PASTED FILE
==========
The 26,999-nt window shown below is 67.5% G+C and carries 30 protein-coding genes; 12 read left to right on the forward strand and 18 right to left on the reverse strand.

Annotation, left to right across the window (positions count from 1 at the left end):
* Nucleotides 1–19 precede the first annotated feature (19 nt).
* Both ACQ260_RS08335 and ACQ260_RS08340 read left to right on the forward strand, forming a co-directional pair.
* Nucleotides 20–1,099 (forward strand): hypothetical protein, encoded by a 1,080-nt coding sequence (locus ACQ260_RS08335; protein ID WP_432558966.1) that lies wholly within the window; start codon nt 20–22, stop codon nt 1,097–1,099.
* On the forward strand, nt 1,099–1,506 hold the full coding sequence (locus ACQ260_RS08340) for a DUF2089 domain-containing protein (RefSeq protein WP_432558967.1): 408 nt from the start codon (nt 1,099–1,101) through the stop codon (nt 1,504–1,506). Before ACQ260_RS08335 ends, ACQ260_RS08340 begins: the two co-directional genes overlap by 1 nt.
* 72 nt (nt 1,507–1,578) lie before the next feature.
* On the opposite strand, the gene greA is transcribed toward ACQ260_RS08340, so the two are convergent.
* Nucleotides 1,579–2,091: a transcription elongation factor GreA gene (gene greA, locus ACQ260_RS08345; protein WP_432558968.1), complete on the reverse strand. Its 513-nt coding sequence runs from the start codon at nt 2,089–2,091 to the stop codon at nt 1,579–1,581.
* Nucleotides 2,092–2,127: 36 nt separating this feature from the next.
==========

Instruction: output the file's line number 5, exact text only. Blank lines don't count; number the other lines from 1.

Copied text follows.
* Nucleotides 20–1,099 (forward strand): hypothetical protein, encoded by a 1,080-nt coding sequence (locus ACQ260_RS08335; protein ID WP_432558966.1) that lies wholly within the window; start codon nt 20–22, stop codon nt 1,097–1,099.